Another installment on the wonderful ’empathy workshop’ on family conflicts in the ancient world this week at the Manchester Museum.
Most readers of the Acts of Paul and Thecla instinctively side with Thecla, the story’s heroine, which makes perfect sense. When she tells her mother she wants to give up her marriage in order to follow the apostle Paul, we know we are meant to root for her. And what we know about first-century marriage inclines us to understand why a teen-aged bride would be anxious about it. Brides were often as young as twelve, marriages tended to be arranged, husbands tended on average to be twenty-five – twice the bride’s age – but could some times be much older. Forced marriage was a ‘live’ issue in the Roman empire – the law was against it, but there is quite a bit of evidence that the law was not always respected.In the story, Theocleia is a marvellously convincing villian. She becomes apoplectic when she hears that her daughter wants to refuse the marriage, and denounces Thecla as a Christian to the authorities, urging the governor Castellius to condemn the reluctant brideto execution by burning. This is an honour killing of sorts – it is intended to assert the family’s honour – but curiously it is the child’s mother, not the men of the family, who is behind it, and she tries to use the mechanisms of the Roman state – rather than vigilante justice – to achieve her revenge. Still, Theocleia’s willingness to see her daughter die to avenge the family honour is deeply disturbing.
An intrepid group of students this week took the point of view of Theiocleia,and wrote soliloquies for her, exploring the motives that might drive a first-century mother to wish such a fate for her daughter.
Abbie Lewis (Thomas Whitham’s Sixth Form, Burnley) wins the prize for getting into the spirit of Theocleia’s anger:
‘How dare he [Paul]? Who does he think he is? I had it all planned, I have been waiting for this marriage all my life! My daughter deserves a man who can pay for her and also look after me. Does anybody actually think about their mother anymore? I have managed to look after Thecla her whole life and now she decides against her destiny without any thought for me? Poor Thamyris, what a good man; such a caring husband he would make and also the money he made! I – well Thecla – would be set up for life, the selfish, stupid girl! She needs to be taken to the governor, burnt in front of everyone. Yes, that’s what I will do, no way she will live in chastity! A woman should be married off at a young age, and having children, looking after their mother, not making life-changing decisions. She needs to burn and so does Paul. Preaching to change people’s minds? That is not correct.’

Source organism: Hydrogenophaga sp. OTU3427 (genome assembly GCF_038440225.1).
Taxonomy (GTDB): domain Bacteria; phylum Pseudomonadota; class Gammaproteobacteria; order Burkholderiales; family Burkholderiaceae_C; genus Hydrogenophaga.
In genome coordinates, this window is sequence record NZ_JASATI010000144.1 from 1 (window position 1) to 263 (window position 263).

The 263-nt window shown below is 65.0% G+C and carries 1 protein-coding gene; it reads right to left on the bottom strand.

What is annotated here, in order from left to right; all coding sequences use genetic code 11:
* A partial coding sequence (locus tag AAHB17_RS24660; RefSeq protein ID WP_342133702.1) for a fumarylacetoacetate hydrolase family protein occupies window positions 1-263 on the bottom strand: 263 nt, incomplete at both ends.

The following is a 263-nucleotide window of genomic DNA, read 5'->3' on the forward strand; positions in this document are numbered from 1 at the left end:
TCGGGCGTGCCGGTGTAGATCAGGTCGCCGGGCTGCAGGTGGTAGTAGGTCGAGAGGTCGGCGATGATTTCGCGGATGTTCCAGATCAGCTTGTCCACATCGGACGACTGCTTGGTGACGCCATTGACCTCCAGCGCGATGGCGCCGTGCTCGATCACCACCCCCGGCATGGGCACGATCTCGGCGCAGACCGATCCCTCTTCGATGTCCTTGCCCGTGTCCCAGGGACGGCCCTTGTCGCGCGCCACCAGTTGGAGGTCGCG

Meanwhile, Rupert O’Donavan (Merchant Taylor School, Liverpool) took a more sympathetic approach.
‘I can’t believe that my daughter doesn’t want to marry Thamyris. I’m so disappointed that I’m missing out on the dowry, but if she’s not happy she shouldn’t get married. I’m ashamed she didn’t kiss Thamyris and I couldn’t help but cry because I thought my daughter wouldn’t be happy. When I shouted “Burn the wicked wretch!” it was only a heat of the moment thing. I’d rather have a daughter who was alive and unhappy than a dead one. As long as Thecla is free and not under the service of a man I’m happy. No dowry could be large enough to pay for her happiness. The reason I was so upset was due to the pain Thamyris must have felt, especially being her fiancé. If she doesn’t love him then she shouldn’t marry him. Of all the people she could have picked at least it’s Paul who is one of the disciples.’
Thanks to Abbie and Rupert, and to their classmates and teachers, for a discussion that changed my way of seeing Theocleia.